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Films, Uzbekistan

The 18,000 Worlds of Saodat Ismailova

A video talisman preserving diversity and breadth of thought

Still from “18000 Worlds” by Saodat Ismailova

The theme of the Diriyah Contemporary Art Biennale is “After the Rain,” meant to evoke the scent that comes from the ground and represent the processes of revitalization and cyclical renewal. Until May 22 at (EE) Films you could watch 18,000 Worlds by Uzbek artist Saodat Ismailova, one of the video works presented at the Biennale. It is a video talisman that affirms the many different ways to feel, exist, and experience time. The screening is accompanied by a story from the artist about her inspiration to create this work.

In 2022, I received the Eye Art & Film Prize from the Eye Film Museum in Amsterdam and my solo exhibition was planned to be held there. I decided right away that I didn't want the show to take the shape of a retrospective. I was willing to work with my own archive, with shots that didn't make it into my films, but through which the viewer could learn about my other works. I was also curious about the collection of the Eye Museum, which has one of the largest film archives in Europe. Attempting to unite these two threads with a common idea, I remembered the concept of 18,000 worlds, which I had heard about in childhood from my great-great-grandfather. This concept is not a part of orthodox Islam, but it is quite widespread in its mystical versions. The exhibition was thus titled 18,000 Worlds, and the new film brought together my previous works, structuring them conceptually.

I began to study this concept more deeply by reading philosophers of the Muslim world, starting with Ibn Arabi and Abu Hamid al-Ghazali. My intuitive desire to work with this theme grew stronger when I found a phrase from my favorite philosopher Shihab al-Din Suhrawardy’s work “Bustan al-Kulub”: 

The whole universe, the 18,000 worlds of light and darkness, are degrees of irradiation and radiation of the primordial Light which shines everywhere, remaining unchanged and eternally the same.

And, naturally, I consulted the manuscripts of my great-great-grandfather Abdul-Aziz Turkestoni, from whom I had heard about 18,000 worlds when I was a child. This is how a certain inner space was born, a mystery within which I wanted to experiment, to create a work that would ask questions, but in no way offer answers.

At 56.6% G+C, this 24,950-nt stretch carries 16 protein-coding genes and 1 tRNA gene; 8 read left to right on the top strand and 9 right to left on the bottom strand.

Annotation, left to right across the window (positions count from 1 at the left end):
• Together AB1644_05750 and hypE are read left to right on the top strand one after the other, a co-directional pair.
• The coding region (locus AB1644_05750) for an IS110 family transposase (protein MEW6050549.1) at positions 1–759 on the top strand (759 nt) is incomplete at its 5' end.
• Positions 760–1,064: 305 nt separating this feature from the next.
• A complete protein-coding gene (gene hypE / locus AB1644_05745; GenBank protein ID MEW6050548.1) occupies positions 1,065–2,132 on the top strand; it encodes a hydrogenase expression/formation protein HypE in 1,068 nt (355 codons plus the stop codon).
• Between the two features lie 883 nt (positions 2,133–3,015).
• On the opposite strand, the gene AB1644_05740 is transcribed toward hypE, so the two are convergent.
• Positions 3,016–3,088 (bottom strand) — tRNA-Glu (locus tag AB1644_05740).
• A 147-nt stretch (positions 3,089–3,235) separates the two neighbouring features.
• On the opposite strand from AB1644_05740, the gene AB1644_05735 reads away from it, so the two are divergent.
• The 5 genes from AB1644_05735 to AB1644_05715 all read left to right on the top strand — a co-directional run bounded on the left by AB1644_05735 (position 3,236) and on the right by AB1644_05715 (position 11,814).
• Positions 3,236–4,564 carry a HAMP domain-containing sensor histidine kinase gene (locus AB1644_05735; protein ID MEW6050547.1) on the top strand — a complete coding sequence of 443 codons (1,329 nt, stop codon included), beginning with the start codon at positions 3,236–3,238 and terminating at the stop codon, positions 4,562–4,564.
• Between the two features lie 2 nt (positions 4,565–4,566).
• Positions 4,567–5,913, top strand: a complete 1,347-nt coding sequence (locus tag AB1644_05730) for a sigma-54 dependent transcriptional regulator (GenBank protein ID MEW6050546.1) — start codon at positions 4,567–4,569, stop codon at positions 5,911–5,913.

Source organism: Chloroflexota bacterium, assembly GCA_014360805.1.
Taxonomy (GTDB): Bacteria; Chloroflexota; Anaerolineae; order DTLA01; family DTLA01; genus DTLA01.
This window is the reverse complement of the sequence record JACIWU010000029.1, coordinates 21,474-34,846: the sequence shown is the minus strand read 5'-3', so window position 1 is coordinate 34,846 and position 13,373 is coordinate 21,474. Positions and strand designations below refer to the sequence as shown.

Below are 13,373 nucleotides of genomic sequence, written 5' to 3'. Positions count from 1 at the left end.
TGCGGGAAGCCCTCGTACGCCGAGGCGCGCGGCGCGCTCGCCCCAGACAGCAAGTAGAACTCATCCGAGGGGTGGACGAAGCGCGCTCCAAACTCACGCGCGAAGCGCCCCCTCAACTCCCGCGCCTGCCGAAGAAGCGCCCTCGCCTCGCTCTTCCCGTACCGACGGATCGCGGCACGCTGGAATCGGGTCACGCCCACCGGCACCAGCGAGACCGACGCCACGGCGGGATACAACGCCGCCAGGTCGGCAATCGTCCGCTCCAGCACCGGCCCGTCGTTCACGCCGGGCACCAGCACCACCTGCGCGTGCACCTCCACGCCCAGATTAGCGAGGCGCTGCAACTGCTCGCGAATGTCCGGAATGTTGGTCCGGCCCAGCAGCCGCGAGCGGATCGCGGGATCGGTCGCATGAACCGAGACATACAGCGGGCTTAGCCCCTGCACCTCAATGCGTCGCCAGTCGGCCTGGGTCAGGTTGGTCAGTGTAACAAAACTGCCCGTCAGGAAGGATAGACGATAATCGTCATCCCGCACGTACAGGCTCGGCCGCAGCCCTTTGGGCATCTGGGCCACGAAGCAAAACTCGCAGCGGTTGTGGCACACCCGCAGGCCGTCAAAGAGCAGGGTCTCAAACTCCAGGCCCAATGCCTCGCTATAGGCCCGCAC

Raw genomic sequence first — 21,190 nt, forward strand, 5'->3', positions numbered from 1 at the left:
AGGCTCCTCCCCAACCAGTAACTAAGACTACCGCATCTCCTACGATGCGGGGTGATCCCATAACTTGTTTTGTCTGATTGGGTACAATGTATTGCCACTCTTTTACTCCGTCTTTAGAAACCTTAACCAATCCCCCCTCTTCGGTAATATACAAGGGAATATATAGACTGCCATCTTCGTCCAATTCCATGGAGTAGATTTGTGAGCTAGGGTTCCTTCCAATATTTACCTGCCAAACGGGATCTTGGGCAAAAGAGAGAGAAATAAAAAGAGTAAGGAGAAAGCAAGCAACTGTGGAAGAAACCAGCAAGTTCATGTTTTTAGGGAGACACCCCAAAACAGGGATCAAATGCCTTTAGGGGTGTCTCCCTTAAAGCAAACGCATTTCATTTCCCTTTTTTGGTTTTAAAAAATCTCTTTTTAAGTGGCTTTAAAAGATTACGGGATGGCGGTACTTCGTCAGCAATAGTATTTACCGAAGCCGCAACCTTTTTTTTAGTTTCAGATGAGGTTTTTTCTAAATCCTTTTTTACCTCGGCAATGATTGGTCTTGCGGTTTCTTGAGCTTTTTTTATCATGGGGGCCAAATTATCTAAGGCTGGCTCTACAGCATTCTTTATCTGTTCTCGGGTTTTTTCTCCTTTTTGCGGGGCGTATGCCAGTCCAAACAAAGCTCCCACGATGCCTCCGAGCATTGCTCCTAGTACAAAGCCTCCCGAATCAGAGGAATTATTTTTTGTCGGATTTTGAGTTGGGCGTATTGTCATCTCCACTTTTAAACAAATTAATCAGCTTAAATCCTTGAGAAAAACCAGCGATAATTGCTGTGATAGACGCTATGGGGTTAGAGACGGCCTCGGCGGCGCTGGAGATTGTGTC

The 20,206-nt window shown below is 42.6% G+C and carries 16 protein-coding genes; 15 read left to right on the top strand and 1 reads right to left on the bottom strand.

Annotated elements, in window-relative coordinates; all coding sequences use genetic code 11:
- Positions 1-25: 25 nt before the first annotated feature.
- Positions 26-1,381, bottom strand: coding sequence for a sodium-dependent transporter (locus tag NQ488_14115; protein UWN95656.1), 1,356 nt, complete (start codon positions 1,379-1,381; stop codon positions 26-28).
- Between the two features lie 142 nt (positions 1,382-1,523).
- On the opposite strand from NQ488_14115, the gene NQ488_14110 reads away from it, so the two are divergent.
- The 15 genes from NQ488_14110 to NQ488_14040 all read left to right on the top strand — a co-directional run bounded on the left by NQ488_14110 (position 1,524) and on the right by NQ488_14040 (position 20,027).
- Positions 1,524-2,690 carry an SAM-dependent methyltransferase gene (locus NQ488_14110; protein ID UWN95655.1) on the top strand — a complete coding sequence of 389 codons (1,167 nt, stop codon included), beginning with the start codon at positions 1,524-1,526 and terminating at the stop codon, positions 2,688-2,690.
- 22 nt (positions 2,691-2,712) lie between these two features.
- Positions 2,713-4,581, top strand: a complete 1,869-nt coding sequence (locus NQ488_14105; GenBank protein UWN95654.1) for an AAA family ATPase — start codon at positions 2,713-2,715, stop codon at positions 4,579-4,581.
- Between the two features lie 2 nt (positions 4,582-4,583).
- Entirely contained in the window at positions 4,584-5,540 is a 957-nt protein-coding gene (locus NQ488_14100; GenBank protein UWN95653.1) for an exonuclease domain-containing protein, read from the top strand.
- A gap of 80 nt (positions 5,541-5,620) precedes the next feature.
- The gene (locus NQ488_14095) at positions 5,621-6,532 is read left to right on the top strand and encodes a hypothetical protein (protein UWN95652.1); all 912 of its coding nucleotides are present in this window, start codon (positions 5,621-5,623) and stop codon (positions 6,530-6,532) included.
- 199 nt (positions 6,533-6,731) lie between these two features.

The next thing that I had to think about was method. It was clear that I had to write a text, but on what principle would I combine archival footage? I was certain it could not be just a random collage. I decided to start the editing with the material I shot at the Institute of Archaeology in Nukus in 2017. This is footage of the process of restoration of wall paintings, which was led by Vadim Yagodin and assisted by Zafara Aliyeva. They were assembling portraits of the ruling family of KhorezmKhorezmA region of Uzbekistan located in the northwest of the country in the lower reaches of the Amu Darya River from small pieces of paint, scraping off the centuries-old layer of earth beforehand. We had a very interesting conversation about whether the head of the family was a man or a woman — it was almost impossible to tell from the portraits. 

The documentation of the restoration appears three times in the work: first we see the photographs and how the surface is scraped, then how the lines of the drawing emerge under the layer of earth, and then the restored portrait from the Zoroastrian, pre-Islamic time. This line gives the movie a certain cyclical character, thanks to that it consists as if of three small circles that are further united into a larger one. The restoration process reminded me of my process of working with the archive, only in my case, the main material is pieces of memory, which I first mentally unearth and then layer on top of each other. 

In my case, the main material is pieces of memory, which I first mentally unearth and then layer on top of each other

Then I remembered my video about the connection of color with the inner state of a person, which I made based on the ideas of Najimetdin Kubra, a philosopher of color, a mystic and associate of Suhrawardy. Then shots of Tashkent embroidery, with which I often work, came to my mind. They are considered astral and symbolize the cosmos. This again referred me to the idea of a circle, which seems static because it is in continuous movement. Putting these images together, I finally had a feeling that I am ready to navigate the theme of 18,000 worlds. 

Since it all started with the manuscripts of my great-great-grandfather Abdul-Aziz Turkestoni, which I perceived as a sort of my protective text, the movie 18000 Worlds also has become like an amulet or a video talisman to me. This is also implied in the text read throughout the film. For example, when the voice says that people will still keep these worlds despite the external changes that are happening in the world. For me, these 18,000 worlds are not so much about different geographies, cultures, and histories, but about different ways of feeling, of experiencing time, of existing. Modernity, colonialism, and patriarchy all lead to a certain “rational” norm that leads to the erasure of difference. This is problematic for me, and so I see 18,000 Worlds as an amulet aimed at preserving diversity and breadth of thought, the possibility of allowing other forms of understanding of life to exist. 

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Saodat Ismailova
A filmmaker and artist who was born and came of age in Uzbekistan. She graduated from Tashkent State Art Institute in Uzbekistan and Le Fresnoy, National Studio of Contemporary Arts in France. Her works, frequently based on oral stories with women as lead protagonists, explore systems of knowledge suppressed by globalized modernity and meditate on memory, spirituality, and immortality.